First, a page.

The hearing continues after lunch with testimony related to a defense request to throw out some statements made by Nozolino prior to his arrest in summer 2010.

    Be sure to check Tuesday’s edition of The Gazette for an update.

  • The Week Ahead

    Mon, November 11, 2013 by Lance Benzel with no comments

    Greetings Court Watchers,

    Thank heavens for three-day weekends because there’s a hard stretch ahead in El Paso County’s felony courts.zeb pike

    Here’s a sampling of what’s to come.


    – At 8:30 a.m. in 350W, Bruce Nozolino will be back in court as a judge hears arguments over a series of pre-trial motions.  Among the issues to be decided: Whether Nozolino can get a fair trial in El Paso County this January. A former Lockheed Martin software engineer, Nozolino has pleaded not guilty in a homicide and three other shootings authorities link to an acrimonious divorce, and his attorneys argue that pre-trial publicity in the case has been “massive, pervasive and prejudicial.”

    – At 8:30 a.m. in Div. 15, Braden Butson is to be arraigned in a series of nine bank robberies and one attempted bank robbery allegedly linked to him, his brother and his father.  The brother, Nicholas Butson, has already pleaded guilty in two of the robberies, and an attorney for father Brock Butson says he is mulling a plea deal.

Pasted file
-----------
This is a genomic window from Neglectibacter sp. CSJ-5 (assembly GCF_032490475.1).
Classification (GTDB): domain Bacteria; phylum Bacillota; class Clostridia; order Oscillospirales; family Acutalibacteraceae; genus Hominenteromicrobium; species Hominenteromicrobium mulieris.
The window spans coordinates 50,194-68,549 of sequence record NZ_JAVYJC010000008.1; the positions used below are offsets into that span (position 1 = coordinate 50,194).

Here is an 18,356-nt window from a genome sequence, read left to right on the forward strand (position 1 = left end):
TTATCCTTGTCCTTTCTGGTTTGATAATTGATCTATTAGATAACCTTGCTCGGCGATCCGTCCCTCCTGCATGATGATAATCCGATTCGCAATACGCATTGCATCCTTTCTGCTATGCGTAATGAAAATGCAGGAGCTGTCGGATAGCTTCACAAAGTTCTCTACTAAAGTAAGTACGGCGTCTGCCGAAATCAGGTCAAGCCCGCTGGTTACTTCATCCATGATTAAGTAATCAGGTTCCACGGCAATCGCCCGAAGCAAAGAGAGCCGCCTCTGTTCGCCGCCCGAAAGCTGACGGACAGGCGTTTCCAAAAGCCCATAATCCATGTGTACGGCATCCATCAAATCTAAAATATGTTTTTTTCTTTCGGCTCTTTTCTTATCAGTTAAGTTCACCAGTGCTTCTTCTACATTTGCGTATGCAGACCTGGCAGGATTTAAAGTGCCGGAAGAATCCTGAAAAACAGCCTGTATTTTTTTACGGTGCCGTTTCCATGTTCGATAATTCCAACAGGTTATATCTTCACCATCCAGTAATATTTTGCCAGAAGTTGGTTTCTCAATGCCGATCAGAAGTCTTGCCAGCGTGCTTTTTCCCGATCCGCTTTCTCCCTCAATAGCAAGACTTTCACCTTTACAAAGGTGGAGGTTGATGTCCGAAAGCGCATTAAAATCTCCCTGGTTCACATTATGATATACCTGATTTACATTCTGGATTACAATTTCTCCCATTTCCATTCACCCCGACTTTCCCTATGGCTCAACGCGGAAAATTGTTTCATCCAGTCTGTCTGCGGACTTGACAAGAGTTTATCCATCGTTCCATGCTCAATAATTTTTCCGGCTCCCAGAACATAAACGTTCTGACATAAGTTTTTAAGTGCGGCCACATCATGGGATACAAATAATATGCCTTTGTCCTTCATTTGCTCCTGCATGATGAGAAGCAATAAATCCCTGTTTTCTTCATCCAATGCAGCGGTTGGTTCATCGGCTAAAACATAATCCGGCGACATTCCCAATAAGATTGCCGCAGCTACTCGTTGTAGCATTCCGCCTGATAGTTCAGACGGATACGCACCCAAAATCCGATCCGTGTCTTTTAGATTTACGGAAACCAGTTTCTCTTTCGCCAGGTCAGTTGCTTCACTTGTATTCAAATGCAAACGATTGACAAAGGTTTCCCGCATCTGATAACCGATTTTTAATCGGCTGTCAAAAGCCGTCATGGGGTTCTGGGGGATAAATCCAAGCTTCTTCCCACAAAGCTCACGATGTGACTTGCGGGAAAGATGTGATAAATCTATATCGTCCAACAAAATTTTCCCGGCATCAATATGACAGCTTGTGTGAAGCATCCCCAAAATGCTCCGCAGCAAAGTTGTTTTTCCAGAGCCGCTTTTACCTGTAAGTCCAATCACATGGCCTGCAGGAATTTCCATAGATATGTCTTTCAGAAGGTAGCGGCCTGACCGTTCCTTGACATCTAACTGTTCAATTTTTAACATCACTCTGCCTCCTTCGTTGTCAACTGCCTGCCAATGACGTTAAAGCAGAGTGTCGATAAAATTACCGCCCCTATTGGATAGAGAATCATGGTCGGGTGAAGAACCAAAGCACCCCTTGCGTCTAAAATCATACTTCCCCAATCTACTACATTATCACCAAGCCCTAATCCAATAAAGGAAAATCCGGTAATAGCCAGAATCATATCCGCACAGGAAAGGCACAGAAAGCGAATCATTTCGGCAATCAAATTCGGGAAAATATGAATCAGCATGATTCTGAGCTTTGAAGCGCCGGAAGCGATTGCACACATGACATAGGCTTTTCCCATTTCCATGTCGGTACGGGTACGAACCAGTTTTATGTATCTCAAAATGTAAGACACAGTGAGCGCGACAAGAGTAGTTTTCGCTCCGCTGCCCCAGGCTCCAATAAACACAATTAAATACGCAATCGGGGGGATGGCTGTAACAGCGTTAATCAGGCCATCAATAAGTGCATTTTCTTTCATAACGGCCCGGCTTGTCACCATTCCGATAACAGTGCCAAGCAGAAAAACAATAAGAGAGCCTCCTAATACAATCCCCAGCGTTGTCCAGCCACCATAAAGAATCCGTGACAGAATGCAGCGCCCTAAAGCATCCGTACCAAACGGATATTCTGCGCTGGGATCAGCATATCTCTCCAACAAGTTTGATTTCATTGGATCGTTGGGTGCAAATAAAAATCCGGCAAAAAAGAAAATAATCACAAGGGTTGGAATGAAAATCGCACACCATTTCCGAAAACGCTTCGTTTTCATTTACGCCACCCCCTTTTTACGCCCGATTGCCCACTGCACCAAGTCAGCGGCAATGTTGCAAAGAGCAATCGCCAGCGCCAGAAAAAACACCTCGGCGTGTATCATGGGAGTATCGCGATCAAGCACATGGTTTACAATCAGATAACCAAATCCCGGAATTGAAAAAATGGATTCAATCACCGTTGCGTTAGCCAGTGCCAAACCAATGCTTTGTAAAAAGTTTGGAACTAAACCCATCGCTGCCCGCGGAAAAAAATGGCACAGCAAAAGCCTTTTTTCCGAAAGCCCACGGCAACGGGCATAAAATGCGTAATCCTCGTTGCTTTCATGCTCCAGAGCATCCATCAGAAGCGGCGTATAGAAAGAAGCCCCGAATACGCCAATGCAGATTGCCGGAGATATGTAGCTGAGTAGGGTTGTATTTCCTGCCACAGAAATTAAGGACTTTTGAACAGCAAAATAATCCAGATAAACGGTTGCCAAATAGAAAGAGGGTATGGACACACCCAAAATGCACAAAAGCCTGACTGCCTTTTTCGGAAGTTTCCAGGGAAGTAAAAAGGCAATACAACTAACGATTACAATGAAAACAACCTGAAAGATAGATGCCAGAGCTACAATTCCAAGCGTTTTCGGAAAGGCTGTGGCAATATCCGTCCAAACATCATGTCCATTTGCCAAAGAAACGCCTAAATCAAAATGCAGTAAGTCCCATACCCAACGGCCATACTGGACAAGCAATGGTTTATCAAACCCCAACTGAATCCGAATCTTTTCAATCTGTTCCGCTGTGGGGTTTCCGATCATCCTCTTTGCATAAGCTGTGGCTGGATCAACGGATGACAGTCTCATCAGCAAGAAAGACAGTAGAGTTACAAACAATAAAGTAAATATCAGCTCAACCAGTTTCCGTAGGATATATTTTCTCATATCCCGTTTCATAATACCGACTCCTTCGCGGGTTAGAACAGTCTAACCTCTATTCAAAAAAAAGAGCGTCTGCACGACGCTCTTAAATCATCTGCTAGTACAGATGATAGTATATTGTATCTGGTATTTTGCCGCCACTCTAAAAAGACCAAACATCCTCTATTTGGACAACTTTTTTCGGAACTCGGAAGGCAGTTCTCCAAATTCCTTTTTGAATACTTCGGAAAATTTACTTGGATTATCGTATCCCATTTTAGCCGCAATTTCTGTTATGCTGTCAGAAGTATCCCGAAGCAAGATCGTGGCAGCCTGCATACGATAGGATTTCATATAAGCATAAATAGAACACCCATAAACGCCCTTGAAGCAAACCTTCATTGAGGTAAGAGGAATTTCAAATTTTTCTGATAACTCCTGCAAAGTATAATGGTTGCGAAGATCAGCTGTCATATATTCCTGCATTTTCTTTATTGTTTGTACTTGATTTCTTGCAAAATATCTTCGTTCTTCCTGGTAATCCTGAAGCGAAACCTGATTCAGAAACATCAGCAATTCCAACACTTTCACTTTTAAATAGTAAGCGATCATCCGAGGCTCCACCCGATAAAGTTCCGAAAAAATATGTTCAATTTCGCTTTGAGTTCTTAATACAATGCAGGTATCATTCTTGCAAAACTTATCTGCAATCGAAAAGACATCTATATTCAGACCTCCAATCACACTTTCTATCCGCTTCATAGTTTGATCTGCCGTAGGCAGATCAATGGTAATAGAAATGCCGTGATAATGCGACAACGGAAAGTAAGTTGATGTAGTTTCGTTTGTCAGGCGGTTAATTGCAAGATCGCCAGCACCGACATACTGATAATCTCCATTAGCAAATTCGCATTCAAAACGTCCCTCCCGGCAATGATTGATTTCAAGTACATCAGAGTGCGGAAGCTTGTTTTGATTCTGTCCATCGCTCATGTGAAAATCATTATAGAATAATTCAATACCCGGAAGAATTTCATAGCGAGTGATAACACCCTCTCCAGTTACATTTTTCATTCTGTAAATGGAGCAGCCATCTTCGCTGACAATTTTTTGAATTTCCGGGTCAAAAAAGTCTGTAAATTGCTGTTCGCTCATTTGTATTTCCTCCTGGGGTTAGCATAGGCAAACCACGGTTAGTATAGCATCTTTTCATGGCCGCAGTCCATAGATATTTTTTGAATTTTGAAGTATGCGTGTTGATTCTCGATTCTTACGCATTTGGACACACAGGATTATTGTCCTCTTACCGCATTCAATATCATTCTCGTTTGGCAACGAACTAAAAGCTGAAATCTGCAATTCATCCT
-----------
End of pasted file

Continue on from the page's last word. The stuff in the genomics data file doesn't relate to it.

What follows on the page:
Look for the case against double-murder suspect Alonzo Paige to go to the jury. (This could happen on Tuesday. Stay tuned.)


    – At 8:30 a.m. in Div. 14, prosecutors will lay out evidence they say ties Richard Cantu and Robert Swiatek to more than 100 home burglaries in Colorado Springs this year.


    – At 9 a.m. in Div. 4, Aaron Lucas will be in front of Judge David Shakes for a key pre-trial hearing. Among the issues that could be decided: Whether Lucas, who has been linked to a string of child sex crimes, will be allowed to argue at trial that some of the crimes were actually committed by his identical twin brother.

    If you know of something I should check out, shoot me a line at lance.benzel@gazette.com.



  • Daily Docket: Woman to learn fate in child abuse death

    Fri, November 8, 2013 by Lance Benzel with no comments

    On tap the courts: A Colorado Springs woman will be sentenced this afternoon for her role in the beating death of her 2-month-old daughter.

    Lakeria Shazarae Grant, 21, pleaded guilty this summer to felony child abuse in the December 2011 slaying of Harmone’e Elam, who died of a severe brain injury and lacerations to her liver.

    She faces up to 12 years in prison at her sentencing, scheduled for 2 p.m. before 4th Judicial District Judge Robin Chittum.

    The woman’s husband was also convicted in the girl’s death.

    Former Fort Carson soldier Roderick Elam was found guilty of felony child abuse at a January trial and sentenced in March to 32 years in prison.